Introduction to Hand Sanitizers
By Benjamin D. Tanner, Ph.D., President, Antimicrobial Test Laboratories
Definition: Hand Sanitizers are liquid formulations designed to kill bacteria quickly on the skin of the hands.
Liquid hand sanitizers - mostly alcohol-based gels - have enjoyed an explosion in popularity in the last 10 years. If you have traveled by airplane or set foot in a schoolroom in the US lately, surely you have seen hand sanitizers in use!
Hand sanitizers are believed to bring consumers much of the microbiological benefit of handwashing without the need for running water and a sink. Like many other antimicrobial products, it is challenging from a scientific perspective to isolate the effect of hand sanitizer use as related to reduced illness. So understandably, the perceived benefit of hand sanitizers is based mainly on their germ killing capabilities in the laboratory.
Handwashing and hand sanitizers both reduce carriage of potentially dangerous microorganisms on the hands, but do so in very different ways. Handwashing - whether done with "antibacterial" soap or plain soap - physically removes microorganisms from the skin. Hand sanitizers reduce levels of microorganisms by killing them chemically.
The antimicrobial chemical lineup in US hand sanitizers is limited by two factors. The first is US Food and Drug Administration (FDA) regulations, which are discussed further below. The second is technical in nature - hand sanitizer chemicals must do their job within a very brief period of time to produce the necessary effect and must be perfectly safe on skin. Thirty (30) seconds is considered the upper reasonable time limit to produce a meaningful redution in microorganisms on the hands.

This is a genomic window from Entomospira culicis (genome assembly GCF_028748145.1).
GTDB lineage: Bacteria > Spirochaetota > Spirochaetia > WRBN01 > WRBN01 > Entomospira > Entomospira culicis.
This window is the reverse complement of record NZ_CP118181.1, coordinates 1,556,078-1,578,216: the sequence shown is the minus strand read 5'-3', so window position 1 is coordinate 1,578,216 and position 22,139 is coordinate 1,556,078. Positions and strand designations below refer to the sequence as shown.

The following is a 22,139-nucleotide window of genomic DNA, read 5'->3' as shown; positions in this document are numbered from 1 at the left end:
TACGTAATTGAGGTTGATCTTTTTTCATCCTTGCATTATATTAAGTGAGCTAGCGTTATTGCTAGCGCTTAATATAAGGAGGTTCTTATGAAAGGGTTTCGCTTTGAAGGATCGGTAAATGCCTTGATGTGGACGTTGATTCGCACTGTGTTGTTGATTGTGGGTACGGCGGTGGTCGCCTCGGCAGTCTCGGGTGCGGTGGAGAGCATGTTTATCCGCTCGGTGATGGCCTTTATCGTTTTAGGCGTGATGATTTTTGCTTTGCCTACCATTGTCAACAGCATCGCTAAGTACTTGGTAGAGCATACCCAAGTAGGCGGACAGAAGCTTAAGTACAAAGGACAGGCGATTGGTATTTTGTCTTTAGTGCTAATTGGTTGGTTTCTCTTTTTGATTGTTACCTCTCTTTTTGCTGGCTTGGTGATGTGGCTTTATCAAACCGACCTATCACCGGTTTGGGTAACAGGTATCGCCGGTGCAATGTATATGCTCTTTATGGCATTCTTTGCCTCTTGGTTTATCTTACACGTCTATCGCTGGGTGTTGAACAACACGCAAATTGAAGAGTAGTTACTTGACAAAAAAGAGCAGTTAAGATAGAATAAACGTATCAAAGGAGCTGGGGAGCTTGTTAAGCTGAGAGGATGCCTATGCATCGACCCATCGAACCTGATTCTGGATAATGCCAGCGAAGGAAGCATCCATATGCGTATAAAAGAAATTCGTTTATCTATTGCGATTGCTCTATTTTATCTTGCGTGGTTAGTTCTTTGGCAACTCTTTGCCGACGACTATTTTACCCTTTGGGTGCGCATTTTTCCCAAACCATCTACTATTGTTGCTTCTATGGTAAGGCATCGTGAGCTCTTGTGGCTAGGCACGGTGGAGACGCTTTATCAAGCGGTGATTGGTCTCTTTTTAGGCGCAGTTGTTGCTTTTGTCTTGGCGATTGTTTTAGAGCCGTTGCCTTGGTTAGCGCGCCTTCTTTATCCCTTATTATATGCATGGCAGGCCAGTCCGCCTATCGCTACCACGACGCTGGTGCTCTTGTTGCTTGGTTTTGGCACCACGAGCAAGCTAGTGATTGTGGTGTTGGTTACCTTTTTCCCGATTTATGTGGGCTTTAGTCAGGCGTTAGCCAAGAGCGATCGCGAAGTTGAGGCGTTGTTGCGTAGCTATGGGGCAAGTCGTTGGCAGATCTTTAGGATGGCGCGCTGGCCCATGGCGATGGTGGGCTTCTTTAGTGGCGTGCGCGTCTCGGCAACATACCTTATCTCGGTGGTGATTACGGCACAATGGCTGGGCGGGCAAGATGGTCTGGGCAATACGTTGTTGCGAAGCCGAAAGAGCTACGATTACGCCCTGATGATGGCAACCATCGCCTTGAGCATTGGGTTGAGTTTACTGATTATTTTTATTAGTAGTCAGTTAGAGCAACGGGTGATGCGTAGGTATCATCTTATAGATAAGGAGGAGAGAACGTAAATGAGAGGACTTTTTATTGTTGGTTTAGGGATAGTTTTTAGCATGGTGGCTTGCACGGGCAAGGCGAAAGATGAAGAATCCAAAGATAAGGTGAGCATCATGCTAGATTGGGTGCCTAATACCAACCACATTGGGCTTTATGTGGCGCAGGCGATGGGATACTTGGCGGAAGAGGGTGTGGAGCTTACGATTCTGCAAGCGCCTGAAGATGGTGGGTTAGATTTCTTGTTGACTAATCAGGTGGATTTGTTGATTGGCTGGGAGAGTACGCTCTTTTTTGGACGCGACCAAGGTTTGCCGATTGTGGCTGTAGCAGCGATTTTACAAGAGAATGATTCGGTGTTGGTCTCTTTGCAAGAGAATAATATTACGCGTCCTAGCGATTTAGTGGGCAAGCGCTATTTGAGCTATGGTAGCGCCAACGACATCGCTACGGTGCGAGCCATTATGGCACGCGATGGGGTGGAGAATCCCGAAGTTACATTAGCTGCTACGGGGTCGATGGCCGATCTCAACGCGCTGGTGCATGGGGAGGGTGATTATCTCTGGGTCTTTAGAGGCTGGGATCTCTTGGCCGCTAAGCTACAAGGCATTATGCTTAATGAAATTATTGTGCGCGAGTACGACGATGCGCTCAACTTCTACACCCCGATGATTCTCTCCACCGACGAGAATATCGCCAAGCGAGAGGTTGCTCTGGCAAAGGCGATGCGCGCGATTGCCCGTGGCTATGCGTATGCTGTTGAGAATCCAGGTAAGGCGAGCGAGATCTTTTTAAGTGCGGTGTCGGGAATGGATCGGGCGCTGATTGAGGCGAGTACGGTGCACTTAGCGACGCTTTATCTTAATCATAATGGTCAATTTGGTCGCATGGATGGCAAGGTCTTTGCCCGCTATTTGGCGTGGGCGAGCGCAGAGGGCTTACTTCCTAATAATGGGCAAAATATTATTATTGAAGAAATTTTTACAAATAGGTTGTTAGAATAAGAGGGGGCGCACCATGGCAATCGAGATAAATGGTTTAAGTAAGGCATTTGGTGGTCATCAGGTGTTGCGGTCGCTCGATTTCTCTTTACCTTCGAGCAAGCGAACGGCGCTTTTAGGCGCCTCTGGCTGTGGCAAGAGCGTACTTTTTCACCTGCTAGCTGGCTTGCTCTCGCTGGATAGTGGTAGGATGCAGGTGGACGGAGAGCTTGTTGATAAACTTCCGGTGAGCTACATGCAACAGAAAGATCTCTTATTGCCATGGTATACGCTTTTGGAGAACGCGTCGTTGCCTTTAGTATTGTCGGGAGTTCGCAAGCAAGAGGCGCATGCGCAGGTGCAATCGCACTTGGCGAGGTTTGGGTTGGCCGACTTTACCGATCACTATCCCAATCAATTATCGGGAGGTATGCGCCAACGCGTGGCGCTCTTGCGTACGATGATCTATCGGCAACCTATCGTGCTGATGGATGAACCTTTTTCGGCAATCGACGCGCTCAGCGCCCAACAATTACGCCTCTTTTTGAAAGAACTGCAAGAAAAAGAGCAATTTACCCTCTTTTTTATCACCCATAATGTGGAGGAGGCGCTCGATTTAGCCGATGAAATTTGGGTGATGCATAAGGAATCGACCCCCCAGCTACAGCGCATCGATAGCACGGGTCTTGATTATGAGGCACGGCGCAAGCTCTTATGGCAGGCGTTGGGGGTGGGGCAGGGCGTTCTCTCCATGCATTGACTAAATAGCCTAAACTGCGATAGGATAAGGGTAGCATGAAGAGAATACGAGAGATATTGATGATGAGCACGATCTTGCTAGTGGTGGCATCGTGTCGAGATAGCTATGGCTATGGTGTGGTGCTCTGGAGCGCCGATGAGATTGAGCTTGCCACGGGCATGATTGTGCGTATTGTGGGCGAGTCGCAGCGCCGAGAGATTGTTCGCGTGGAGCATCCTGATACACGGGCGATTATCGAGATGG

Companies interested in marketing a hand sanitizer in the United States will benefit from becoming familiar with the FDA Tentative Final Monograph, which sets out current US hand sanitizer regulations.
Aspects of the FDA Tentative Final Monograph follow, with certain excerpts hightlighted and discussed in further detail. Remember, the tables and sections discussed below come from the tentative final monograph, so there's room to customize and streamline studies for submission to regulatory agencies.
FDA TFM Excerpt #1: FDA-Known Topical Antimicrobials, Data Requirements
The table above lists various chemicals which may be used to power various types of topical antimicrobials and provides information about whether safety and efficacy testing are required. The Roman numerals in the table identify the product category, and the presence of "S" and/or "E" indicates whether safety and/or efficacy testing is required.
If there is one thing to learn from the table above, it is that a product may or may not need efficacy or safety testing, depending on its active ingredient. For example, as Antimicrobial Test Laboratories interprets the table, 60-95% ethanol hand sanitizer formulations do not require efficacy testing. Note: it is a good idea for companies to do confirmatory efficacy testing, even if not required by FDA.
If efficacy testing of your product is required, exact requirements are detailed in the page below:
FDA TFM excerpt #2: Page 31444, Detailing Tentative Efficacy Test Guideline
As the highlighted sections of the document show, the Tentative Final Monograph suggests testing across a broad array of bacteria and fungi using both MIC and time-kill methods, which are the two in vitro components of the efficacy testing process. It also indicates that a clinical "glove test" is performed, typically upon completion of the MIC and Suspension Time-Kill studies. The in vivo portion of efficacy testing is carried out using a bacterium called Serratia marcescens, which is inoculated onto the hands of volunteers and then recovered by massaging the hand in a broth filled, sterile glove.
Antimicrobial Test Laboratories thanks you for taking the time to learn about hand sanitizers! If you are ready to get started with a confirmatory efficacy study for an ethanol-based hand sanitizer or get started documenting the efficacy a new Category II or Category III hand sanitizer, we encourage you to give us a call or get a price quote.